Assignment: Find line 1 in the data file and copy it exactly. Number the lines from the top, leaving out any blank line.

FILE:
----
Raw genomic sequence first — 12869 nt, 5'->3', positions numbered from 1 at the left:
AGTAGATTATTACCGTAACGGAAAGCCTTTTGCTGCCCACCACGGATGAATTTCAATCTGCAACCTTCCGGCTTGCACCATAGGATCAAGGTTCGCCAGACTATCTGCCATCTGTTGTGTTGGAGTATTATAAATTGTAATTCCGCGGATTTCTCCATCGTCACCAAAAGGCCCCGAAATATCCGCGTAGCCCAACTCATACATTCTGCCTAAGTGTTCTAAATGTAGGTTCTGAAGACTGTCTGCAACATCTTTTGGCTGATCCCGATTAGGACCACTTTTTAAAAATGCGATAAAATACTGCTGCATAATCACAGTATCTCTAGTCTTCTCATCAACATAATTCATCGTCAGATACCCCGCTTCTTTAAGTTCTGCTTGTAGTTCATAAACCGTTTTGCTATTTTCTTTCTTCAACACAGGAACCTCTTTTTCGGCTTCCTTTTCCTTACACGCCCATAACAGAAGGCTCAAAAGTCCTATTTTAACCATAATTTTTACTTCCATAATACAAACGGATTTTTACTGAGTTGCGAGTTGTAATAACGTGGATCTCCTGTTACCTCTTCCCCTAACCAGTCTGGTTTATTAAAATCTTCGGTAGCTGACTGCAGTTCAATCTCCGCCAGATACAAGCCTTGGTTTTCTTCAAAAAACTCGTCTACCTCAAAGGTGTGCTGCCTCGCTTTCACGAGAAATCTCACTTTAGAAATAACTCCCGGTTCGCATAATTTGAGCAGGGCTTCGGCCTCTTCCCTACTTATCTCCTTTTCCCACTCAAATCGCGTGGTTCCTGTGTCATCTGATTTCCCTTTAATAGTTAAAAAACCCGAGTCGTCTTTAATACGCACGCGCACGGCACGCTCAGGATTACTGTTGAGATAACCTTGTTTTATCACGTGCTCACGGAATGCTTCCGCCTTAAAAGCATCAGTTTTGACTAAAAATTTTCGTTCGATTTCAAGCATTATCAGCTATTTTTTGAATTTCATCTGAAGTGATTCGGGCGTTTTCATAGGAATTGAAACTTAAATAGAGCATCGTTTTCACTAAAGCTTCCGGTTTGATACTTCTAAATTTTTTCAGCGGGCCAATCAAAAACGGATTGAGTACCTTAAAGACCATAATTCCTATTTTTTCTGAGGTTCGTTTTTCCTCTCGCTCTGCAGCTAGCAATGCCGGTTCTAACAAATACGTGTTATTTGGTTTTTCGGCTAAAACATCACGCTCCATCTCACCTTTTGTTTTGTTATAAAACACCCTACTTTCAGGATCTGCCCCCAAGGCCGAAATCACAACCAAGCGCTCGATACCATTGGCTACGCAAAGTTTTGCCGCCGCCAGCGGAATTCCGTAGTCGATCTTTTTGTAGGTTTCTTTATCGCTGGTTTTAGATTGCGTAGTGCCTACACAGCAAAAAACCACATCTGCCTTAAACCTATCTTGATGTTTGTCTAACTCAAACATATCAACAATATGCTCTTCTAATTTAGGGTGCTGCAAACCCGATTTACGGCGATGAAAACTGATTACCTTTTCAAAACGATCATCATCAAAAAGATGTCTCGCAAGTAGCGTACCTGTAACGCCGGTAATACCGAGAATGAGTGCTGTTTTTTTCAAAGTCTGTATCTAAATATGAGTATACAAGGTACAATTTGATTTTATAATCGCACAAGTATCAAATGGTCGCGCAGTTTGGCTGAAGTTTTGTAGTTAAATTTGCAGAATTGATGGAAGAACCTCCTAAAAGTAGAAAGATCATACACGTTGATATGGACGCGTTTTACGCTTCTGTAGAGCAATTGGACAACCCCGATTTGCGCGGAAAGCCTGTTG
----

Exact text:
Raw genomic sequence first — 12869 nt, 5'->3', positions numbered from 1 at the left: